People looking to cut back on sugar may soon start seeing more of a novel ingredient: allulose, a substitute that tastes and performs much like the real thing but with a tenth of the calories and none of the cavity-causing, insulin-spiking drawbacks.
The Institute of Food Technologists (IFT) Annual Expo highlighted the latest innovations impacting the food and beverage markets. Tate & Lyle offered a prototype of an almond milk coffee latte featuring Dolcia Prima allulose.
Allulose has 90% fewer calories than table sugar and is now attracting the attention of mainstream consumer packaged goods brands, despite the premium price tag.
Sales of new keto-friendly cereal Magic Spoon have exceeded expectations, say founders Gabi Lewis and Greg Sewitz, who claim to have sold “far more than we projected even in our most aggressive projections,” in the first three months.
Magic Spoon is sweetened with allulose, which founder Gabi Lewis notes “tastes great but has no impact on blood sugar.”
April 17, 2019 — For the first time, the U.S. Food and Drug Administration (FDA) is allowing an ingredient chemically classified as a “sugar” to not be labeled as part of the Total or Added Sugars listings on Nutrition Facts labels. In draft guidance published in April 2019, FDA announced that the low-calorie sweetener allulose does not need to be counted towards the amount of “Total Sugars” or “Added Sugars” on the new Nutrition Facts labels coming into effect January 2020 which require companies to separately list “Added Sugars” under the “Total Sugars” listed – among other changes.
Allulose is considered a “rare sugar” due to its presence in nature in very small quantities and its chemical makeup as a monosaccharide. While allulose provides the same sweet taste, texture, and other technical attributes as table sugar, it is not metabolized as energy in the body. Therefore, it provides a negligible amount of calories and does not impact blood glucose levels, thus qualifying allulose as a low-calorie sweetener. Although allulose was discovered in small amounts in nature and fruits such as figs, raisins, maple syrup and jackfruit, it can also be made from fructose as well as corn to support production scale. This is especially critical given the broad scope of applications – from sweetening baked goods while enhancing browning and crumb structure, to replacing sugar in ice cream but remaining stable in freezing conditions – and subsequent predicted demand for allulose.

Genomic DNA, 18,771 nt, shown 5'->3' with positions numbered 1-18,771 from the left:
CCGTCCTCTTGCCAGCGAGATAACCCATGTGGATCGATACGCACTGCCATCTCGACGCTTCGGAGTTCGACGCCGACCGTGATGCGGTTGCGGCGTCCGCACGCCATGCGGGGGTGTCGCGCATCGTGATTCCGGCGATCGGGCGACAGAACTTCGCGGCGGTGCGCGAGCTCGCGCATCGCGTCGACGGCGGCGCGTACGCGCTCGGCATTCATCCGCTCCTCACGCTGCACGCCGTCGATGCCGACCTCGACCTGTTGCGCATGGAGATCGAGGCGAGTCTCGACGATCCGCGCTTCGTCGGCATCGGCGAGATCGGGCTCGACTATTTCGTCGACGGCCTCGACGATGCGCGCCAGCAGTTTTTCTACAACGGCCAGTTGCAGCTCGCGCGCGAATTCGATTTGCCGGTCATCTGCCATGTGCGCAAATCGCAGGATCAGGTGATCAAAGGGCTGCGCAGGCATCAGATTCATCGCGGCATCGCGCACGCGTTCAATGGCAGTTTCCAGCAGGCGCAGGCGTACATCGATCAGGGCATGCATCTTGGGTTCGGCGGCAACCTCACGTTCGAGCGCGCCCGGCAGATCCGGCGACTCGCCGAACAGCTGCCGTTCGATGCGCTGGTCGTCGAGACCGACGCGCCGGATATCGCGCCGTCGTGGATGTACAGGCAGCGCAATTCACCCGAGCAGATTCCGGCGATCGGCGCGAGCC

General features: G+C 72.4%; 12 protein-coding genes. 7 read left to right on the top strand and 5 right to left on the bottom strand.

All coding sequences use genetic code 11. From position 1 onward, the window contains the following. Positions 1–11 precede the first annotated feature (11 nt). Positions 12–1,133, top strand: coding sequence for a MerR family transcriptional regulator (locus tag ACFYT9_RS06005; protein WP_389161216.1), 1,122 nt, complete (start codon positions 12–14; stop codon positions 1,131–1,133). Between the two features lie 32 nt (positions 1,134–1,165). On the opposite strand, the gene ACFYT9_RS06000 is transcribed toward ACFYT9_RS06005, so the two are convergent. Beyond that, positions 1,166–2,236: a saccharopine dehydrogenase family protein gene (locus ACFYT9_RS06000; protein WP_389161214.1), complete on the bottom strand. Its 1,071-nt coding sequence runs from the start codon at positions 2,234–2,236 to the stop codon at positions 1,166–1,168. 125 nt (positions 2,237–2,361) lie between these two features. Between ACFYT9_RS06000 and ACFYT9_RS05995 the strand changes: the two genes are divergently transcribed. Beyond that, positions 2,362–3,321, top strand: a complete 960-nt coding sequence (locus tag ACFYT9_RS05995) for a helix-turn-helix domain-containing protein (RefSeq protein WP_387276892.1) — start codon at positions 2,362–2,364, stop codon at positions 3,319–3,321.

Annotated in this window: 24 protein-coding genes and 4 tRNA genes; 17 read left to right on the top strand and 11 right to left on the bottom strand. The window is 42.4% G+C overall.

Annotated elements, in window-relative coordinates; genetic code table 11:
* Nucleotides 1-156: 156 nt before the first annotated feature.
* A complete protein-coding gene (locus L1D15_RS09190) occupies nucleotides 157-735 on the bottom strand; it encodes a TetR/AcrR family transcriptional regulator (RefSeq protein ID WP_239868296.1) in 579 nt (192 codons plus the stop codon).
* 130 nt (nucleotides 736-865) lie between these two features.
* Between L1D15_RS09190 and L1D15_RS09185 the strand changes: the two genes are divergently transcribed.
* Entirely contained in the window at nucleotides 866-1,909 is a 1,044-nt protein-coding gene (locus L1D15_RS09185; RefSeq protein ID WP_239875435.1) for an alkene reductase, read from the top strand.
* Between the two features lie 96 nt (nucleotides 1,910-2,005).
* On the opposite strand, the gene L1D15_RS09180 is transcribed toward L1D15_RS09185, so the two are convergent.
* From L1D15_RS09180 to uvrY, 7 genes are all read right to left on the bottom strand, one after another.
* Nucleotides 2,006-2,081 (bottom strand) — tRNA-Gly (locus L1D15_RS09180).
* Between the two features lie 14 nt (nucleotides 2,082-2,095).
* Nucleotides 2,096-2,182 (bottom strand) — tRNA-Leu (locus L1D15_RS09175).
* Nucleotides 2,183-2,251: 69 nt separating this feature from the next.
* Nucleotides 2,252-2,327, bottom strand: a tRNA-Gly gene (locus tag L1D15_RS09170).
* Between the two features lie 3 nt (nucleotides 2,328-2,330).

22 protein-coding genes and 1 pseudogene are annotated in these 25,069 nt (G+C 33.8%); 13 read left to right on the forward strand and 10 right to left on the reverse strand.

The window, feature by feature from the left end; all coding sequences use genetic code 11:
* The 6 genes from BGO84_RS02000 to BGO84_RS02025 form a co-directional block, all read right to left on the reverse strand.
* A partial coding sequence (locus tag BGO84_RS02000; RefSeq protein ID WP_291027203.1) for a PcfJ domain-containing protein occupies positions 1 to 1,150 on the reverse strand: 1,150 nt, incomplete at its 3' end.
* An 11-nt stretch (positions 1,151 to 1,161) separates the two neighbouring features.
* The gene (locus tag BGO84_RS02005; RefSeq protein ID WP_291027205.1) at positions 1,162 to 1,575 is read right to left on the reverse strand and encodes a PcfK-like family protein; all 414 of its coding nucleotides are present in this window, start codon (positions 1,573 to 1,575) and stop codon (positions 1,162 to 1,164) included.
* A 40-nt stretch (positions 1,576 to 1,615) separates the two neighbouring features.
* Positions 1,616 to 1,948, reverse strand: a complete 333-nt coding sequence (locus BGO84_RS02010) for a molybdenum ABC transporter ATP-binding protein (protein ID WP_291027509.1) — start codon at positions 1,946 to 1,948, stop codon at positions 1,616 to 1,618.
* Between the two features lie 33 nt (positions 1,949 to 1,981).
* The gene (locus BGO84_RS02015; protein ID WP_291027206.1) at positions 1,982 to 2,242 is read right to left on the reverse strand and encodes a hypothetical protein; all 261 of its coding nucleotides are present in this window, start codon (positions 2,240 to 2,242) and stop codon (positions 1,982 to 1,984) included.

The demonstrated benefits of allulose in tandem with FDA’s draft guidance on allulose labeling should help alleviate consumer confusion about the emerging sweetener and clear the runway for industry innovation. “As manufacturers considered reformulating or innovating new products in advance of the January 2020 compliance deadline for the new Nutrition Facts labels, there was confusion among industry and consumers over how to interpret the labels of products containing allulose,” remarked Robert Rankin, president of the Calorie Control Council. “Consumers looking to manage or reduce intake of Total and Added Sugars can now be assured that allulose does not count toward those listings.”
The FDA has made several major updates to the nutrition label, including changes to the nutrients that must be declared. Now, “Added Sugars” must be included separately as a subset of “Total Sugars”. According to the FDA, “Added Sugars” include “sugars that are either added during the processing of foods, or are packaged as such (e.g., a bag of table sugar), and also includes sugars from syrups and honey, and sugars from concentrated fruit or vegetable juices.” However, since allulose does not significantly impact glycemic responses, contributes far less than 4 kcal/g, and does not promote dental caries like other sugars might, FDA intends to exercise enforcement discretion with respect to the exclusion of Total Sugars and Added Sugars, including the % Daily Value (DV) declaration.
To learn more about the FDA guidance, read:
- The Federal Register (FR) announcement of FDA’s new draft guidance
- FDA’s Draft Guidance for Industry: The Declaration of Allulose and Calories from Allulose on Nutrition and Supplement Facts Labels, which includes a link to download the guidance
- FDA Allows Allulose to be Excluded from Total and Added Sugars, NOSH, May 1, 2019
- Tate & Lyle: ‘The first two things consumers look for on the Nutrition Facts panel now are calories and sugar’, Food Navigator, May 13, 2019
To learn more about allulose, read these sections of Allulose.org: